Will Freight Trains Be Shut Down for the Holidays?
Trucks and trains move most of the long-distance freight in the U.S.
But America’s freight rail system could soon go offline just as we hit the holiday season.
According to Union Pacific, America’s freight rail system spans more than 140,000 miles, employs more than 100,000 people, and far outpaces other developed countries in its ability to move large amounts of freight over long distances.
Since 2019, negotiations have been ongoing between freight rail operators and unions over a new labor deal to address workers’ concerns and keep the lines moving.
But no agreement has been reached yet and a nationwide strike could begin as soon as December 9 without a new deal.
A strike would be a major blow to the U.S. economy, and the White House has made it clear that avoiding a rail shutdown is a top priority. In September, the administration thought it had facilitated a long-term labor deal between freight companies and the biggest unions representing rail workers. But several of the unions voted the deal down, setting up the possibility for this strike.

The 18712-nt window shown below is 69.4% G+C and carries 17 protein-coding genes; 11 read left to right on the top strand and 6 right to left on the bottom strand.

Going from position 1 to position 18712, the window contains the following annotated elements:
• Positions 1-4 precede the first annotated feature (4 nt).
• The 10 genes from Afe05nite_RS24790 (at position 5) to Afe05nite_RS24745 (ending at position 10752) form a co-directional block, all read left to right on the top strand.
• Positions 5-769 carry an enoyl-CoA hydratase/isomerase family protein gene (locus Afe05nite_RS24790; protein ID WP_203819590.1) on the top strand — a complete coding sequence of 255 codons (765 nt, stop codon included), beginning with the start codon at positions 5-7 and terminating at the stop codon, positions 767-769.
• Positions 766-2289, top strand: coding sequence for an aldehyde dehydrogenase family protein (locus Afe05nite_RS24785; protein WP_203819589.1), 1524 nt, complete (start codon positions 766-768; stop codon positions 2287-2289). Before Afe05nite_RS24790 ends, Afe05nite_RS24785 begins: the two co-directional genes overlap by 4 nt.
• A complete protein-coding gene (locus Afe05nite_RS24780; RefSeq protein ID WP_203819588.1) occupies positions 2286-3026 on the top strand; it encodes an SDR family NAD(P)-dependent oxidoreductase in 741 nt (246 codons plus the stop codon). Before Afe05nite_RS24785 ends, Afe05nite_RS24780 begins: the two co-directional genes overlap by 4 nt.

Yesterday, President Biden called on Congress to pass legislation to avert a strike, stating that “Congress has the power to adopt the [previous] agreement and prevent a shutdown. It should set aside politics and partisan division and deliver for the American people.”
Republican and Democratic leaders in Congress agreed to come together and hash out a solution.
Today, they announced that appropriators would meet as soon as tomorrow to arrange a spending bill that would fund the railroads, as well as the federal government.